The United States says it will join Canada, Australia and Britain in sharing fingerprints and other data to help authorities discern people's true identities in cracking down on asylum shopping and unlawful immigration.
The program would allow governments to ferret out fraudulent refugee claimants by using fingerprinting and other methods to get details about identity, nationality, travel and immigration history.
Canada and the U.S. conducted a trial run two years ago in which authorities exchanged fingerprints on 343 refugee claimants.
One-third had applied to live in both countries and five per cent had a criminal history in the United States. U.S. Secretary of Homeland Security Janet Napolitano said such data sharing is effective.
"Biometrics continues to be a powerful tool to prevent terrorists and criminals from crossing our shared border and preventing identity theft and asylum fraud."
While David Fraser, a privacy lawyer in Halifax, has no problems with how international authorities intend to use the biometric information, he said they must ensure they stick to using the information properly.
"Once information goes into a large database it's very attractive to use it for other purposes and so it takes a lot of discipline, policy and procedure to make sure its use is confined to the only identified purpose."
Prints will be destroyed
Authorities in Canada say further personal information such as a passport number will be shared only when there is a fingerprint match and all fingerprints will be destroyed once people become successful refugee claimants or Canadian citizens.
Public Safety Minister Peter Van Loan said Canadians have no reason to fear their personal information will be shared with U.S. officials, because the program is aimed primarily at refugee claimants.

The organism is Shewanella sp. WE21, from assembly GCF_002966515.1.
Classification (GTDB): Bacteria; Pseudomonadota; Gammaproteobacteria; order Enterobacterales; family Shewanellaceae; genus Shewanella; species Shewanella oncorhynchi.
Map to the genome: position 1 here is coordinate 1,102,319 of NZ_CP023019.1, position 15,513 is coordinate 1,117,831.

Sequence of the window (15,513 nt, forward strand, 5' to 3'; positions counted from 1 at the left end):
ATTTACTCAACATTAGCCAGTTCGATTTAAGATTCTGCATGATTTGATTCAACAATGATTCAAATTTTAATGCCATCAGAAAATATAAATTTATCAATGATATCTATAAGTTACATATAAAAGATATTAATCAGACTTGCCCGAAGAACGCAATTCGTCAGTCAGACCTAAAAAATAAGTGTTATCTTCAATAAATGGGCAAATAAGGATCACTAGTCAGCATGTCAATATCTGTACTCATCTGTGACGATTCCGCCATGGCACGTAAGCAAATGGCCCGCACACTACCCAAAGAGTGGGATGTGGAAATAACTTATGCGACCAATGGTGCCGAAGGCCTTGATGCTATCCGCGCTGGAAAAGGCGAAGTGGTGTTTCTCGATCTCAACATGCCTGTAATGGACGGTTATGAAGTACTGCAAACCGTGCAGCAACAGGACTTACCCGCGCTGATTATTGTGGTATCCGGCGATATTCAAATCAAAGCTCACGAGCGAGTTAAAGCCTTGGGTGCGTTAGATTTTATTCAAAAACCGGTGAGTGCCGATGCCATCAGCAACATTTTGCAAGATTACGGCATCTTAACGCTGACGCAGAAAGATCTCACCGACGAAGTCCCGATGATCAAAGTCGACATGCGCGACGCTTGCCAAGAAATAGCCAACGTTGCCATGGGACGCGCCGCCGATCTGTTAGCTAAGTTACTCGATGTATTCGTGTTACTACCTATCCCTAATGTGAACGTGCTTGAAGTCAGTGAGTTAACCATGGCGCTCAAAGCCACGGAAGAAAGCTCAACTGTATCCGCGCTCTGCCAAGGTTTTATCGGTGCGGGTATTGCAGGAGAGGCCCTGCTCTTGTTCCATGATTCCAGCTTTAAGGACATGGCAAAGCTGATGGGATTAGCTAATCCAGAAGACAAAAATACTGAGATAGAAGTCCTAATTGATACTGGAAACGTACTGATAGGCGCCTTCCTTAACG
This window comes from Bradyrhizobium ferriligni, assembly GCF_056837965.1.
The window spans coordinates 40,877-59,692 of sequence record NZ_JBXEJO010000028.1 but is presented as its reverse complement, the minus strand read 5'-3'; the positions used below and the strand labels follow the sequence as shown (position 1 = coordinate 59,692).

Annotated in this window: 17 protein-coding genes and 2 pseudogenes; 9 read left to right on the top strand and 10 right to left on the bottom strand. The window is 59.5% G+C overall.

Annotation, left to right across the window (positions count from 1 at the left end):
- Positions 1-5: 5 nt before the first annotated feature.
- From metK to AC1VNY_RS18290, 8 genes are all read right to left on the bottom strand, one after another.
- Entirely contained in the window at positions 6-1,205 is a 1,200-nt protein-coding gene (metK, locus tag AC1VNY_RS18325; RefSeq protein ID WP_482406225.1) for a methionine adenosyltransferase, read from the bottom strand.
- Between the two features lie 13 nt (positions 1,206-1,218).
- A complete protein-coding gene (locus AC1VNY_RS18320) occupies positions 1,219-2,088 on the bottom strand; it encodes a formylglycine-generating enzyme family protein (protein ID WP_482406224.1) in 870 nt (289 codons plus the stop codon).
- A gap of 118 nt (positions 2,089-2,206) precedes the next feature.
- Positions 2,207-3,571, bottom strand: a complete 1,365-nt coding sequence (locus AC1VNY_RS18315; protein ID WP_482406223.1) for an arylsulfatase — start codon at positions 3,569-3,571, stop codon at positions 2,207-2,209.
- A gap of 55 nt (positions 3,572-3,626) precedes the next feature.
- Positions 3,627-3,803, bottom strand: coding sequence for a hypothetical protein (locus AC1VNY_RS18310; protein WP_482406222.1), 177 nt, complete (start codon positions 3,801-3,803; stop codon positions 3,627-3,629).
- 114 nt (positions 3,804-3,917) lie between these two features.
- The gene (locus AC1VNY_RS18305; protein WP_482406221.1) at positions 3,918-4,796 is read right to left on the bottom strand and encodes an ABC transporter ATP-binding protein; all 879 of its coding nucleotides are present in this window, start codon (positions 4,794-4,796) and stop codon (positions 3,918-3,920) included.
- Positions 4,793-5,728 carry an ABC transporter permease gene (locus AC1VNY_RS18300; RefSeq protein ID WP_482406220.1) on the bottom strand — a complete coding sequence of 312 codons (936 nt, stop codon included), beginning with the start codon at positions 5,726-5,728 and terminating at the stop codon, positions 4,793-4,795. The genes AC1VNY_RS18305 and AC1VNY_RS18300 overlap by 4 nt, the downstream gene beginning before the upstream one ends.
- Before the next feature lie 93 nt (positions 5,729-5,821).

"The biometric information sharing is relating to refugee claimants and the refugee situation and some removals — it's more immigration-related," said Van Loan, flanked by Napolitano after a top-level meeting about border security attended by both the U.S. and Canadian ambassadors in Washington.
The biometrics announcement was one of a series of moves both countries are making to tackle common threats, Napolitano and Van Loan said.
Key measures include enhanced information sharing between the U.S. and Canada, the expansion of joint law enforcement operations and improved co-ordination during emergencies.
Napolitano skirted the question when asked if U.S. concerns about the Canadian border were escalating after two recent high-profile terrorism arrests in the United States with Canadian connections.
Tahawwur Rana, a Pakistani-Canadian who lives in the U.S., was arrested last month along with another Chicago resident, David Coleman Headley, on accusations of plotting to attack on a Danish newspaper for publishing cartoons in 2005 depicting the Prophet Muhammad.
The FBI has since alleged that Rana, 48, and Headley, 49, were in contact with the Pakistani group Lashkar-e-Taiba, which the Indian government blames for last November's terrorist attacks in Mumbai that left 166 dead and 308 wounded.
In September, Najibullah Zazi, 24, was arrested in Denver and accused of plotting to blow up targets in New York in what has been billed as biggest U.S. terrorist attack since 9-11. Zazi, who has family living near Toronto, travelled twice to Canada in the months before his arrest.